“We recognize, as Native physicians, the degree of distrust in our communities,” says Dr. Mary Owen, president of the Association of American Indian Physicians. “And we recognize the reasons for them, most of us having lived in and continuing to work in our communities.

“However,” Owen continued, “it is so important that people recognize that we are dying at much higher numbers, and the government is actually getting this one right by getting us the vaccine, as they should be. So, in order to continue to protect our communities that are dying, our community members who are dying at disproportionate amounts, we have to take this vaccine up.”

NPR reported success elsewhere in the United States through the Indian Health Service (IHS), an operating division within the U.S. Department of Health and Human Services responsible for providing advocacy, education and direct medical and public health services to members of federally recognized Native American Tribes and Alaska Native people.

While the IHS has been a continually under-funded and imperfect system, the division has recently ramped up vaccination operations. “On the Navajo Nation, nearly 21,000 members have been fully vaccinated since doses were released in mid-December, and more than 100,000 Navajo have at least had one shot, said President Jonathan Nez,” NPR reported. The IHS is holding mass vaccination clinics in various tribal nations, including the White Mountain Apache and the Cherokee Nation.

The federal Indian Health Service said last week that it has administered nearly 385,300 doses of COVID-19 vaccines, at a rate of about 18,500 per 100,000. Some 90,000 doses have been administered in the Navajo area.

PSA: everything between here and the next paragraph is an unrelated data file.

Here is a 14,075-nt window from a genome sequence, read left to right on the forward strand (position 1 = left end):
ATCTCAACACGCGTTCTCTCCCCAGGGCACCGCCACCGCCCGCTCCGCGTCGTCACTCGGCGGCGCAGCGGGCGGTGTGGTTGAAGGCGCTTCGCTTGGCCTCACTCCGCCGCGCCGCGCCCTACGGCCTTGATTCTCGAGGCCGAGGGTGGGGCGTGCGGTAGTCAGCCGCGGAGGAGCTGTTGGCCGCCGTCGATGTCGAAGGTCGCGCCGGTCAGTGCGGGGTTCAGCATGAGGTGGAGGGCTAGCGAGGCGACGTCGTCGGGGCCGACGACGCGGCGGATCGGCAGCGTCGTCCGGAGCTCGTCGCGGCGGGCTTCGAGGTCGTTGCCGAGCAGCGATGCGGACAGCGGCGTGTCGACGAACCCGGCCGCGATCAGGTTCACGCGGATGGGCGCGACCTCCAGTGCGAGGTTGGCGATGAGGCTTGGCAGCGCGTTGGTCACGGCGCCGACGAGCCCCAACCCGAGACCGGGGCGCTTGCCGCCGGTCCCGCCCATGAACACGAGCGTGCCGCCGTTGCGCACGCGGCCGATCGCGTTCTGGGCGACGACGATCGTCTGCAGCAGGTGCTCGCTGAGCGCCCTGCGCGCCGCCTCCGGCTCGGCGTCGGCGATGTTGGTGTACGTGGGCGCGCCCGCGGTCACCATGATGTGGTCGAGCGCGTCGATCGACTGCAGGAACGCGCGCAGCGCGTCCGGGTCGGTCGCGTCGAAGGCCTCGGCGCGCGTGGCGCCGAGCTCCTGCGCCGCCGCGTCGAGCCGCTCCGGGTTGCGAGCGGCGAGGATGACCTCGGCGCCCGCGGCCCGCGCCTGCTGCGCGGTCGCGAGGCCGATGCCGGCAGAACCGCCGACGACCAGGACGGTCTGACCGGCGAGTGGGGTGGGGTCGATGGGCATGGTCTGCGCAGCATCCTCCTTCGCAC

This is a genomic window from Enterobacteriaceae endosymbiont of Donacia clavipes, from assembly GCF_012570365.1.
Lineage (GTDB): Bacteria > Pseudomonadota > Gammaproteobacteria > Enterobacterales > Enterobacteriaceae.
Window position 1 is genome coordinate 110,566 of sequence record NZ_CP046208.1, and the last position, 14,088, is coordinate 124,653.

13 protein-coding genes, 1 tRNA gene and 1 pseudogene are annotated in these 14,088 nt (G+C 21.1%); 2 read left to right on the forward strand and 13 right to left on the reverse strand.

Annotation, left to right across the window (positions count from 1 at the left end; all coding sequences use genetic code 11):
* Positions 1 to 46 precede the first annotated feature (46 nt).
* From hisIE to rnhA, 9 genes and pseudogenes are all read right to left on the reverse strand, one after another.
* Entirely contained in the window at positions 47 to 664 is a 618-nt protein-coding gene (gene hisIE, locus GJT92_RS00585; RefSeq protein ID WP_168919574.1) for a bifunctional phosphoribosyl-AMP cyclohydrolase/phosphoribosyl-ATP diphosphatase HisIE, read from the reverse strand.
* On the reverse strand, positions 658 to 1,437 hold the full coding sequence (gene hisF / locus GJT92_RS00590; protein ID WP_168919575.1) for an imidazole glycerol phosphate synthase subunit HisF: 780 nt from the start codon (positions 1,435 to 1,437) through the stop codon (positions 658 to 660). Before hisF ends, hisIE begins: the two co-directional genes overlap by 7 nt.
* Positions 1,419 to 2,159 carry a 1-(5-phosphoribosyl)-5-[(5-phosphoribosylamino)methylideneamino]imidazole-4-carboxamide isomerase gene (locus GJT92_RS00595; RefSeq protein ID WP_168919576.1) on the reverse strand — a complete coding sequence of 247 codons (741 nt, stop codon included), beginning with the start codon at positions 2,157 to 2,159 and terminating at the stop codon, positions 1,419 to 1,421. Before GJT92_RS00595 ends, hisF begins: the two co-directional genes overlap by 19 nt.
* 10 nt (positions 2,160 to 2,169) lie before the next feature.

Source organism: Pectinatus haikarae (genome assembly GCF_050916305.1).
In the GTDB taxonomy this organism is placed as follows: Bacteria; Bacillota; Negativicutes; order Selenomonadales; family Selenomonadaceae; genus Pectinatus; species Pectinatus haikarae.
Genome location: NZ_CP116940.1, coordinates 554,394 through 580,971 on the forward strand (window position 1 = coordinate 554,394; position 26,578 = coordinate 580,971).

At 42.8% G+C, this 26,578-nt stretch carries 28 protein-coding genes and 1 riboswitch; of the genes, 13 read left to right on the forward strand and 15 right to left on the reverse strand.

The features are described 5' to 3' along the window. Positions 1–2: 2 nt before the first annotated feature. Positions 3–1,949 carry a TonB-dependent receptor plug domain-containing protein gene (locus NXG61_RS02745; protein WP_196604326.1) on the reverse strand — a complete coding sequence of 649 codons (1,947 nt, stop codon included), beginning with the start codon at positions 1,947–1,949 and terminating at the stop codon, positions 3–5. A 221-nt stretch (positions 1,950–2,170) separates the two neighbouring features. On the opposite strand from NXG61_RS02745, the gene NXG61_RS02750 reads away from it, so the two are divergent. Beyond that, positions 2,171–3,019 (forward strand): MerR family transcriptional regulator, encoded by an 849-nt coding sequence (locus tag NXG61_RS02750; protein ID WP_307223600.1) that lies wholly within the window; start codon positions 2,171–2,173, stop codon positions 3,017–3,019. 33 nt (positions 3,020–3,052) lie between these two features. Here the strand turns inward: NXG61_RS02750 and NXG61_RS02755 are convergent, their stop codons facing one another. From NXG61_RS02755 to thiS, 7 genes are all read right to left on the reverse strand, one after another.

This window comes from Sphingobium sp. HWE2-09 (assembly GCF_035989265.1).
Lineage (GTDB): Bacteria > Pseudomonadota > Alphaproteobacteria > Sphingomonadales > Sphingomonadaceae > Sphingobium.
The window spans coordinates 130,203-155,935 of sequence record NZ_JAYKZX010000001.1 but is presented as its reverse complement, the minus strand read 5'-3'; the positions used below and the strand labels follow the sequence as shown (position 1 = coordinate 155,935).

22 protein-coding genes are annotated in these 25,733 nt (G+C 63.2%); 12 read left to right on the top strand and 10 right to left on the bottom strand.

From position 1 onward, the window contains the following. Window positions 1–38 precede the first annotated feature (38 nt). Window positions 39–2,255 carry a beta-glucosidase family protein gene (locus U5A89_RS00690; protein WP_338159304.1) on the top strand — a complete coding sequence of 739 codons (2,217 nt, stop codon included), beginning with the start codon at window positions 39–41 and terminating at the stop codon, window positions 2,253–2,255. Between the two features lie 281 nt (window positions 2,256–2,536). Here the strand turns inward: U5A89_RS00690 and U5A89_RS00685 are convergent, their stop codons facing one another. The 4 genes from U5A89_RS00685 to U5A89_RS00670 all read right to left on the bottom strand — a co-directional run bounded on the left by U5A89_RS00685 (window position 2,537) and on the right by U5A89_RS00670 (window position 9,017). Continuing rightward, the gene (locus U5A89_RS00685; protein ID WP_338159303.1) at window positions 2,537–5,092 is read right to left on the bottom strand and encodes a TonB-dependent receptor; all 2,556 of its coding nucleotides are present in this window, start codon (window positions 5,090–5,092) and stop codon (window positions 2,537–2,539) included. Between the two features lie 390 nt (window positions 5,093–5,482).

The news is less good in parts of Latin America. Jose Gregorio Diaz Mirabal, coordinator of the Congress of Indigenous Organizations of the Amazon and a member of the Wakuenai Kurripaco people of Venezuela, described the situation in Latin America as a “health emergency” with an urgent need for vaccines.

According to the Pan American Health Organization (PAHO), Indigenous communities in Latin America face a high risk of infection and death from coronavirus because of malnutrition, lack of consistent safe drinking water, and basic health services.

“We want the vaccination plan for indigenous peoples to be based on prior and informed consultation,” Mirabal told Reuters earlier this month. That plan, he said, should include culturally competent delivery of health information in native languages.

The Colombian government said that it was prioritizing vaccine distributions to Indigenous communities for healthcare workers and individuals over 80. But the rollout of the plan begins next month to Colombia’s 2 million Indigenous citizens along with personal protective equipment.